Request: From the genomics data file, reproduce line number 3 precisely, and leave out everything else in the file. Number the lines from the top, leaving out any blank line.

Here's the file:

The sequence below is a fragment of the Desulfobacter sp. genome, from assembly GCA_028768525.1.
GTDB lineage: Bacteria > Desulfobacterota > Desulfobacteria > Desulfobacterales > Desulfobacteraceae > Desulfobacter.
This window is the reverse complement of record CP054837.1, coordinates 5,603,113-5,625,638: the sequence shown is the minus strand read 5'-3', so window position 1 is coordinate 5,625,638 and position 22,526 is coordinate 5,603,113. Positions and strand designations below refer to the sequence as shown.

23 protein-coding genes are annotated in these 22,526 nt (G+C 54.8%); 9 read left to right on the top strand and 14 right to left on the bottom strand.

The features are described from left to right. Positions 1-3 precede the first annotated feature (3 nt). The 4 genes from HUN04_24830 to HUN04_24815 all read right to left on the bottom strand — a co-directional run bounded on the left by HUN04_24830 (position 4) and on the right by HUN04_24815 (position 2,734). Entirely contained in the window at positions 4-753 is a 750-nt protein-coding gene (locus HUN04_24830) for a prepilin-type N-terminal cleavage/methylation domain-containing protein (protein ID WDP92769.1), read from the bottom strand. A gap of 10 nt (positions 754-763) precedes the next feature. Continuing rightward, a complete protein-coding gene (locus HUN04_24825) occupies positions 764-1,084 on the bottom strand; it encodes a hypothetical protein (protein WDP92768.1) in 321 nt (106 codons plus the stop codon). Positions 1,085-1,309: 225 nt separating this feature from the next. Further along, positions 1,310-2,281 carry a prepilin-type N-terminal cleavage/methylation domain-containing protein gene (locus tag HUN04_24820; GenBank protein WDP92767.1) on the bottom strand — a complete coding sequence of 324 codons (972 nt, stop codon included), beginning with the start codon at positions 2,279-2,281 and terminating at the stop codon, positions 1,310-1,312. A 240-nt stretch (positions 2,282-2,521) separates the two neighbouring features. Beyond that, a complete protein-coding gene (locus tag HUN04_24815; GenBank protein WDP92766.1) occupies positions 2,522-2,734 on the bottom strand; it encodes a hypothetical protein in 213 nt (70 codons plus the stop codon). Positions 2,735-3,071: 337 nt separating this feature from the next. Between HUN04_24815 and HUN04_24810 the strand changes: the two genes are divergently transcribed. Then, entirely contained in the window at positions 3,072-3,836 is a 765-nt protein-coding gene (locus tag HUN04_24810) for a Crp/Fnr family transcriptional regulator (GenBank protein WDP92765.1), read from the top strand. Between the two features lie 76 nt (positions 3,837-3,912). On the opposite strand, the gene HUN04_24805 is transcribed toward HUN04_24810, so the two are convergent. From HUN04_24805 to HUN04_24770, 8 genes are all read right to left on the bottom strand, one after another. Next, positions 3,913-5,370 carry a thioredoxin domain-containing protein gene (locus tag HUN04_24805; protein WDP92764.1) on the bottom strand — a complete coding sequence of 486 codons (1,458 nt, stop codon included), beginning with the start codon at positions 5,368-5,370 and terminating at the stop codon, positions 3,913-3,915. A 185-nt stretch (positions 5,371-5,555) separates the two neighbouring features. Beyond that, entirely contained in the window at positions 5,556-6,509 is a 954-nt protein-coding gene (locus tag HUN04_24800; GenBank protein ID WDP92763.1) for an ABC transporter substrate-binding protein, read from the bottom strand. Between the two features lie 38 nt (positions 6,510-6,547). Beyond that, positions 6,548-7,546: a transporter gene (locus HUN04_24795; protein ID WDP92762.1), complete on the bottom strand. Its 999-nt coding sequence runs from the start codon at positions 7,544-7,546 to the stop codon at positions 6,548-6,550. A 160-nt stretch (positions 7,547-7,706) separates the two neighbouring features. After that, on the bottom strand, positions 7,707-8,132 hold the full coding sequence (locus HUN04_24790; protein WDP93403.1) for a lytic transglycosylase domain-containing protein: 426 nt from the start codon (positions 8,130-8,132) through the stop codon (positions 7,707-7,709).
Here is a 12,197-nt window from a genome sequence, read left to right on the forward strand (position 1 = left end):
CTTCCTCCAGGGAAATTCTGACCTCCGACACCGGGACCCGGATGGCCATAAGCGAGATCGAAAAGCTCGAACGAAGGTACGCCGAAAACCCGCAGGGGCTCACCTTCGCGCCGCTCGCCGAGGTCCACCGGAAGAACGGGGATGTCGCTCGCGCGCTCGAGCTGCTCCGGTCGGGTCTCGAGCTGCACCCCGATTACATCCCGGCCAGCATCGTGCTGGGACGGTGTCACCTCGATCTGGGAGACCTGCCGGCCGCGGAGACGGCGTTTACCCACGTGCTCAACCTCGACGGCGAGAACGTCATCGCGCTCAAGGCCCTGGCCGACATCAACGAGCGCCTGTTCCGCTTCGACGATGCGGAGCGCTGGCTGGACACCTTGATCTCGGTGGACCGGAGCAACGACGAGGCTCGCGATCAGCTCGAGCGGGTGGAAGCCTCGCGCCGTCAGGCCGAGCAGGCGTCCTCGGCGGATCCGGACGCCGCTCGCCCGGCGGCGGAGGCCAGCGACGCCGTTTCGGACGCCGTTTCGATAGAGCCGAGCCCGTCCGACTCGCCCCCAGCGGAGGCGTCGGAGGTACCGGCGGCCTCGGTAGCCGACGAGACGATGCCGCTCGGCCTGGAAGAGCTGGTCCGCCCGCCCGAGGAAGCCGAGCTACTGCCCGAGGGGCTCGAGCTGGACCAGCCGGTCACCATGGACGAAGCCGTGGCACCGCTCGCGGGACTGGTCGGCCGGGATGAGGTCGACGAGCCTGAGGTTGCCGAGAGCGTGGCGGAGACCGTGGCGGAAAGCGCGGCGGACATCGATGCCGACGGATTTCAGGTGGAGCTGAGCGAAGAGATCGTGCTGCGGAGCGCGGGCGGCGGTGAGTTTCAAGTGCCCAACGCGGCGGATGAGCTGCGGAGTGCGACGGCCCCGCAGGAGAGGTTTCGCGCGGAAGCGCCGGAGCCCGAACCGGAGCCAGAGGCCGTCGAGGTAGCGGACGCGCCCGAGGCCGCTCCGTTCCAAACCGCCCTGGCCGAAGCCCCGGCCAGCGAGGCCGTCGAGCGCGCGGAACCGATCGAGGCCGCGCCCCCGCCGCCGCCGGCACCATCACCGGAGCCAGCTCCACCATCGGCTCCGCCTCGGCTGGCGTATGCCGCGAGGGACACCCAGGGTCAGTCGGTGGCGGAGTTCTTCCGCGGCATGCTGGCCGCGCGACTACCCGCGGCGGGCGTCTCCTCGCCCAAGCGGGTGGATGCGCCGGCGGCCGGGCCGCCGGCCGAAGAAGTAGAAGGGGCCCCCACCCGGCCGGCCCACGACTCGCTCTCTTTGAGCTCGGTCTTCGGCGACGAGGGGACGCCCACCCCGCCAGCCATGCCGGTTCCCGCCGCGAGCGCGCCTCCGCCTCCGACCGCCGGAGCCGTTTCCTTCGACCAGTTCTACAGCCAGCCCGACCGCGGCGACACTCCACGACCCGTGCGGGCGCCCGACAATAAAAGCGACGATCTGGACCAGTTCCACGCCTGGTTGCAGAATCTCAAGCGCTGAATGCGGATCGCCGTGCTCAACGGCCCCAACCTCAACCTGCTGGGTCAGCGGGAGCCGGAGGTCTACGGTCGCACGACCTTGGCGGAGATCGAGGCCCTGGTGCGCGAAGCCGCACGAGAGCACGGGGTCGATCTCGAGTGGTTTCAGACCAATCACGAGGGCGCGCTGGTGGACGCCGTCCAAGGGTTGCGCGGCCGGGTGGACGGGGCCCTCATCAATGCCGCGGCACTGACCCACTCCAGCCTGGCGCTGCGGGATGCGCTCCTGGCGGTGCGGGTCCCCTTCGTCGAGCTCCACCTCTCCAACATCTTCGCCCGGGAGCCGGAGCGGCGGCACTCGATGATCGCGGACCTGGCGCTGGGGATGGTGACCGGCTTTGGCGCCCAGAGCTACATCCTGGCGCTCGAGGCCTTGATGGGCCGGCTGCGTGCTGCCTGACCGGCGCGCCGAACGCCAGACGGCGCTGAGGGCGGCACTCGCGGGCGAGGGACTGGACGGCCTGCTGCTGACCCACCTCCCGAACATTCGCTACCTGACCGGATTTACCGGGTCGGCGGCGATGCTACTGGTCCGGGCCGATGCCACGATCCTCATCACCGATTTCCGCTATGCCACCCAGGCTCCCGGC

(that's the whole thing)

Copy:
This window is the reverse complement of record CP054837.1, coordinates 5,603,113-5,625,638: the sequence shown is the minus strand read 5'-3', so window position 1 is coordinate 5,625,638 and position 22,526 is coordinate 5,603,113. Positions and strand designations below refer to the sequence as shown.